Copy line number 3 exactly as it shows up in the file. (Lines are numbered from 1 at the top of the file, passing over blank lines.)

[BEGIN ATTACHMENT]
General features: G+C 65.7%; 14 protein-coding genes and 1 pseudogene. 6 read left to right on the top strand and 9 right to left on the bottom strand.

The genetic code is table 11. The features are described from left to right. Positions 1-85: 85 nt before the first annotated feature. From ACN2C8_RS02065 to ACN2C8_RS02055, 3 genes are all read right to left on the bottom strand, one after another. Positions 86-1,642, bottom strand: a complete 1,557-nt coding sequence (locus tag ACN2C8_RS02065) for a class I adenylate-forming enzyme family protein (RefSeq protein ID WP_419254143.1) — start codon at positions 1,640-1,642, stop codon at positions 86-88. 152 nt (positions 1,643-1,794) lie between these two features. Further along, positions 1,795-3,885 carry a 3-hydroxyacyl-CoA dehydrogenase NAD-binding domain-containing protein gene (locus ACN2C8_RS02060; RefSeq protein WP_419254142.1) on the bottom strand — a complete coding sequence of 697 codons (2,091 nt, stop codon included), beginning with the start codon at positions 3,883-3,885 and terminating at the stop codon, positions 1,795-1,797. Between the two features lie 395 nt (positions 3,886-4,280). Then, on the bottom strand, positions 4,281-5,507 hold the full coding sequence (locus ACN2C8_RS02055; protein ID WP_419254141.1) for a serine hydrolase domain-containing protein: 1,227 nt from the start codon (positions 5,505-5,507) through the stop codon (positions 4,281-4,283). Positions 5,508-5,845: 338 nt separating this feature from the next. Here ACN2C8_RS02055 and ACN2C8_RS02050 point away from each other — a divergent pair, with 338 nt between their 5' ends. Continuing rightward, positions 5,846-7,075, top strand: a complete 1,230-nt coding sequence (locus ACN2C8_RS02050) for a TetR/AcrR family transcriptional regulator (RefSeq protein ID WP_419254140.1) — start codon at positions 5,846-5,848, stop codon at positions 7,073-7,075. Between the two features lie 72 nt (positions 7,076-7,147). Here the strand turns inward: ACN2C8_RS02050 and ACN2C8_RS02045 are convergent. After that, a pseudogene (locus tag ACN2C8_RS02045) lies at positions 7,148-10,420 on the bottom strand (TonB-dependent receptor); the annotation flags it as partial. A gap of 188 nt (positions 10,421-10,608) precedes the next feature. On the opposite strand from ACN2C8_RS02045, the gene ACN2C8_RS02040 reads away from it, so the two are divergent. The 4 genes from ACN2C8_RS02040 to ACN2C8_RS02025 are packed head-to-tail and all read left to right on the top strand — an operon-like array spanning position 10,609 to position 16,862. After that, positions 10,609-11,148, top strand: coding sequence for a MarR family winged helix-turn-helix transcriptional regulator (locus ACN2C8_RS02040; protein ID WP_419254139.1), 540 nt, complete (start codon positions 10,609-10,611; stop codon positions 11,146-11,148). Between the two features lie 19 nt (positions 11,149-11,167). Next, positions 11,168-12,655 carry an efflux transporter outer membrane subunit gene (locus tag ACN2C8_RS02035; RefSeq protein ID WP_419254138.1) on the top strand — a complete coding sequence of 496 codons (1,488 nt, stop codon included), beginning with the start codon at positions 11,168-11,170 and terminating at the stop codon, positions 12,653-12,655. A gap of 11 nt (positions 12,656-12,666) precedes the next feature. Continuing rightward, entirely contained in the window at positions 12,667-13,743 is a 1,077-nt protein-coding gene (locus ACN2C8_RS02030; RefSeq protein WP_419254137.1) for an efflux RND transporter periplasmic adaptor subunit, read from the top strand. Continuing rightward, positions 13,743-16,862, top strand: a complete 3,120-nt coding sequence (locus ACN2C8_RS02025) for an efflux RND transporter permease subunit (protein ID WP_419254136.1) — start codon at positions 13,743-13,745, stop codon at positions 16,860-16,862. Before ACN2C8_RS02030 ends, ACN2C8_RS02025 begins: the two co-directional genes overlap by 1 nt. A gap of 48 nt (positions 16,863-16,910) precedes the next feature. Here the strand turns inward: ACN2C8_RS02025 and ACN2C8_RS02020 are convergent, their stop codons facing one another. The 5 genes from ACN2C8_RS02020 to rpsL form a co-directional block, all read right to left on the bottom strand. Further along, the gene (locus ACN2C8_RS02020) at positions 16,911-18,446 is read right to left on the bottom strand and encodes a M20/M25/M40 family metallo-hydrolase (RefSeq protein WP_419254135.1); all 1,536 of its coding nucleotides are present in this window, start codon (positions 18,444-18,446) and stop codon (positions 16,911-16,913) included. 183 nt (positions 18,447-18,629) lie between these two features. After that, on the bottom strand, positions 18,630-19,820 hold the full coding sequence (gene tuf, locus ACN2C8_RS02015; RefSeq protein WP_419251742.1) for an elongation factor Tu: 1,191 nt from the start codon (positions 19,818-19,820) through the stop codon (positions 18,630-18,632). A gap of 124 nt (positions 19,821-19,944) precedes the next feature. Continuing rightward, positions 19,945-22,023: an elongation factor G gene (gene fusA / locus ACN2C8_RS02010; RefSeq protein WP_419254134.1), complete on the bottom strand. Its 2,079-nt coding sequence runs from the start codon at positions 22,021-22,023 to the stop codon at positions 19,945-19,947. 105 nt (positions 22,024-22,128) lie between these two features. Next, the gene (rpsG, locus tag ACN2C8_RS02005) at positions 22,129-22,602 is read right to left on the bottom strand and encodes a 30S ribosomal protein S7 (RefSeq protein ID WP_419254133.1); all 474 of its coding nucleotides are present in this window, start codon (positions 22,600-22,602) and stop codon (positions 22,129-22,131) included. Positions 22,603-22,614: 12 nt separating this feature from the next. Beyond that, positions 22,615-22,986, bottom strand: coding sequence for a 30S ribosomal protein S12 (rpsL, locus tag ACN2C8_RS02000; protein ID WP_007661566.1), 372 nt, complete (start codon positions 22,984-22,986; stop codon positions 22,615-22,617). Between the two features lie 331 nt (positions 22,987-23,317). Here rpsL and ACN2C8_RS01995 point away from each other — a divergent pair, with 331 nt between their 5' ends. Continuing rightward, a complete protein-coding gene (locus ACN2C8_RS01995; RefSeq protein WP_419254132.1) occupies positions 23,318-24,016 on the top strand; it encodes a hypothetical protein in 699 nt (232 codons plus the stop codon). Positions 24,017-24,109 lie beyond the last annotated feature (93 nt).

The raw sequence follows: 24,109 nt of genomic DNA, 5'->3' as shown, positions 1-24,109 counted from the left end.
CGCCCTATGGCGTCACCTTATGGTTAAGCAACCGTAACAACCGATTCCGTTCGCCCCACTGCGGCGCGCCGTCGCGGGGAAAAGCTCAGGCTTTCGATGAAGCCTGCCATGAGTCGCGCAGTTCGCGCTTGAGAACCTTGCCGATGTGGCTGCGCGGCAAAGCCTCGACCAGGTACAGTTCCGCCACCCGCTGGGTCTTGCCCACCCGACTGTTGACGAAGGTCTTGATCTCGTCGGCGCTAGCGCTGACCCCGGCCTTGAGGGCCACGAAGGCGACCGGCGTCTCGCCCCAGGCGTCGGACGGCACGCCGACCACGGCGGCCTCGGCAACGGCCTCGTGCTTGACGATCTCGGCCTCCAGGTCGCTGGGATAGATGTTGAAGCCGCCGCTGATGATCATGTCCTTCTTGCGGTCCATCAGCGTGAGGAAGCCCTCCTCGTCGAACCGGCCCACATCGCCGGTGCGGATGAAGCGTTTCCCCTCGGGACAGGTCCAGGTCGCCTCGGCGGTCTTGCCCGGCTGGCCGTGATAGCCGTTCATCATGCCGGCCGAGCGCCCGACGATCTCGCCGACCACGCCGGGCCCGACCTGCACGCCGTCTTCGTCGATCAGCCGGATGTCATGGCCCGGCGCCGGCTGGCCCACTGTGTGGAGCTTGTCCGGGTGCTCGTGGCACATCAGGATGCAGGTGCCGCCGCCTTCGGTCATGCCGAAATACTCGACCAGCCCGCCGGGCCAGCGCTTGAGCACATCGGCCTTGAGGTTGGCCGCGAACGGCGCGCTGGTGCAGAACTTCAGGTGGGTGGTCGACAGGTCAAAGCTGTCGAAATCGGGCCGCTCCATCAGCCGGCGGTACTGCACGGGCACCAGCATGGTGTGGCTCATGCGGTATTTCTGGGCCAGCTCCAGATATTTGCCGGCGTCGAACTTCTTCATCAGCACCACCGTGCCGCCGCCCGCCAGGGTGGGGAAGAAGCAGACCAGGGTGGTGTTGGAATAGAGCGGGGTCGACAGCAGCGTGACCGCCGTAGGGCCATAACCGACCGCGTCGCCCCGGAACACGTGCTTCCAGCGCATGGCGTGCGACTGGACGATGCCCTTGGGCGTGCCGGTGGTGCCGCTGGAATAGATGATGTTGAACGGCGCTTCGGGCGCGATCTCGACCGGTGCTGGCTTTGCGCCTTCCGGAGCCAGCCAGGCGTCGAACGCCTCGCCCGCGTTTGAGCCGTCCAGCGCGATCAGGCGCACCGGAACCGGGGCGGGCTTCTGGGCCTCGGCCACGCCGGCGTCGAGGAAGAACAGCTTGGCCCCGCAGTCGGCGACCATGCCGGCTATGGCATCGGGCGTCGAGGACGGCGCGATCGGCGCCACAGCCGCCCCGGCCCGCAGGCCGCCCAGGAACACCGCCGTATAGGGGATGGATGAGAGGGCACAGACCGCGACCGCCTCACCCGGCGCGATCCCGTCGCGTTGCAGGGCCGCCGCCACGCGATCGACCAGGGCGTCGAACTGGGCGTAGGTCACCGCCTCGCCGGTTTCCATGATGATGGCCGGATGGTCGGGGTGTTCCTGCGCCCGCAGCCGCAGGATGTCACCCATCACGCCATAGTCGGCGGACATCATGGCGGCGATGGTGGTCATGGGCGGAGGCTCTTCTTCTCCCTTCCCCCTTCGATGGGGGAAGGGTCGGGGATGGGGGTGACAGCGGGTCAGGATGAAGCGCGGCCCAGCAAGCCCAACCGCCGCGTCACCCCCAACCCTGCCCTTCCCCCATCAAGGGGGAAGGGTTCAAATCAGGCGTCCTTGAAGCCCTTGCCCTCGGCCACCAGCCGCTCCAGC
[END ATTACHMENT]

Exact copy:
The raw sequence follows: 24,109 nt of genomic DNA, 5'->3' as shown, positions 1-24,109 counted from the left end.